Under the TPP, however, even larger judgments can be anticipated, since the sort of “investment” it protects includes not just “the commitment of capital or other resources” but “the expectation of gain or profit.” That means the rights of corporations in other countries extend not just to their factories and other “capital” but to the profits they expect to receive there.

In an article posted by Yves Smith, Joe Firestone poses some interesting hypotheticals:

Under the TPP, could the US government be sued and be held liable if it decided to stop issuing Treasury debt and financed deficit spending in some other way (perhaps by quantitative easing or by issuing trillion dollar coins)? Why not, since some private companies would lose profits as a result?

Under the TPP or the TTIP (the Transatlantic Trade and Investment Partnership under negotiation with the European Union), would the Federal Reserve be sued if it failed to bail out banks that were too big to fail?

Firestone notes that under the Netherlands-Czech trade agreement, the Czech Republic was sued in an investor-state dispute for failing to bail out an insolvent bank in which the complainant had an interest. The investor company was awarded $236 million in the dispute settlement. What might the damages be, asks Firestone, if the Fed decided to let the Bank of America fail, and a Saudi-based investment company decided to sue?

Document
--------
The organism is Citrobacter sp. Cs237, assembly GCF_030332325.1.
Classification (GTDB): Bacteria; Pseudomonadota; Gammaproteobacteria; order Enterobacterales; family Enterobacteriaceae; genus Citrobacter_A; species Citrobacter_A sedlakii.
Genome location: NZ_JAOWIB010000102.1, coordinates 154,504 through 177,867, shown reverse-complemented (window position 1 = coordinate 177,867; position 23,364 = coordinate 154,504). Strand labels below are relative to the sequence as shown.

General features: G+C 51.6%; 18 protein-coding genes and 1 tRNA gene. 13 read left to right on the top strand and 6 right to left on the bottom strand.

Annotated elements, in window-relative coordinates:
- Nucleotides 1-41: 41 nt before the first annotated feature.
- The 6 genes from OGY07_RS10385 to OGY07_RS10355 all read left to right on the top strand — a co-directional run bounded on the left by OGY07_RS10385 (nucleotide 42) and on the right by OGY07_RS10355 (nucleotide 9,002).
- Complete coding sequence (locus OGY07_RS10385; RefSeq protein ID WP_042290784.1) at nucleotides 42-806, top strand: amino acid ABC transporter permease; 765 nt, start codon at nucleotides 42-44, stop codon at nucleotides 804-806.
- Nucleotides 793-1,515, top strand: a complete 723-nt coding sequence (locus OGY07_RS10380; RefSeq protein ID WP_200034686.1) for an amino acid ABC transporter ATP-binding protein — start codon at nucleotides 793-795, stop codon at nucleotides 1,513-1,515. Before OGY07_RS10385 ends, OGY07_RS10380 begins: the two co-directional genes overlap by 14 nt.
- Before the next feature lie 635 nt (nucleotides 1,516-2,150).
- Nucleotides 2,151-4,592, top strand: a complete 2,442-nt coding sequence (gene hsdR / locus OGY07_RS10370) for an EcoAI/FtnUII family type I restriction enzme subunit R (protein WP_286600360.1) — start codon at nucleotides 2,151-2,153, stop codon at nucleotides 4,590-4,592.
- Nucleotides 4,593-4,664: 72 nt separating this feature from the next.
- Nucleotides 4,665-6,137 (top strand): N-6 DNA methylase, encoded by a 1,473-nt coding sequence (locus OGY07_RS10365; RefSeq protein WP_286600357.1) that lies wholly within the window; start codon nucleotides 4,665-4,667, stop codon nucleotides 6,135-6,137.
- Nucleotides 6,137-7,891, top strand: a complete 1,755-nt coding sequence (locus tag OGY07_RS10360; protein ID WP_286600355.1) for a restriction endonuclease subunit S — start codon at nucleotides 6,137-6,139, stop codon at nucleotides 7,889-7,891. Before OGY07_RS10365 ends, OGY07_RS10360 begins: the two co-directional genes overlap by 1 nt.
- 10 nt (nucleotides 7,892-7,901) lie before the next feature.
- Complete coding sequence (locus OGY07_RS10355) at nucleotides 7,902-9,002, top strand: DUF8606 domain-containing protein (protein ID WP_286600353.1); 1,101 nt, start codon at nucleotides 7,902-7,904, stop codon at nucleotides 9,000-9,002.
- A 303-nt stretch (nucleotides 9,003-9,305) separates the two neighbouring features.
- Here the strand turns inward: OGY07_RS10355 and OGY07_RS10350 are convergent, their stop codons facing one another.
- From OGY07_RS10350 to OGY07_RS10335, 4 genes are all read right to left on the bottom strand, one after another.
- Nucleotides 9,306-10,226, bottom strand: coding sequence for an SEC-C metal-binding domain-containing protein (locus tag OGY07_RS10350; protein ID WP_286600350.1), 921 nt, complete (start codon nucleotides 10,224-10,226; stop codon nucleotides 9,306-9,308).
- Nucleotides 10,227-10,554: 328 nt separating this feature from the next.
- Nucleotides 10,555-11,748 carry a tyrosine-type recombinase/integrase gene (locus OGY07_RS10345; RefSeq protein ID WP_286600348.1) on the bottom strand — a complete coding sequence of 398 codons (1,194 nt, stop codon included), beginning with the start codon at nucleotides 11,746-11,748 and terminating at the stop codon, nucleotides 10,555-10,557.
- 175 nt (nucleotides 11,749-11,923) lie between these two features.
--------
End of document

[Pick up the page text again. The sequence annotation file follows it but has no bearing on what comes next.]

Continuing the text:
Abdicating the Legislative Function to Multinational Corporations

Just the threat of this sort of massive damage award could be enough to block prospective legislation. But the TPP goes further and takes on the legislative function directly, by forbidding specific forms of regulation.

Public Citizen observes that the TPP would provide big banks with a backdoor means of watering down efforts to re-regulate Wall Street, after deregulation triggered the worst financial crisis since the Great Depression:

The TPP would forbid countries from banning particularly risky financial products, such as the toxic derivatives that led to the $183 billion government bailout of AIG. It would prohibit policies to prevent banks from becoming “too big to fail,” and threaten the use of “firewalls” to prevent banks that keep our savings accounts from taking hedge-fund-style bets.

The TPP would also restrict capital controls, an essential policy tool to counter destabilizing flows of speculative money. . . . And the deal would prohibit taxes on Wall Street speculation, such as the proposed Robin Hood Tax that would generate billions of dollars’ worth of revenue for social, health, or environmental causes.

Clauses on dispute settlement in earlier free trade agreements have been invoked to challenge efforts to regulate big business. The fossil fuel industry is seeking to overturn Quebec’s ban on the ecologically destructive practice of fracking. Veolia, the French behemoth known for building a tram network to serve Israeli settlements in occupied East Jerusalem, is contesting increases in Egypt’s minimum wage. The tobacco maker Philip Morris is suing against anti-smoking initiatives in Uruguay and Australia.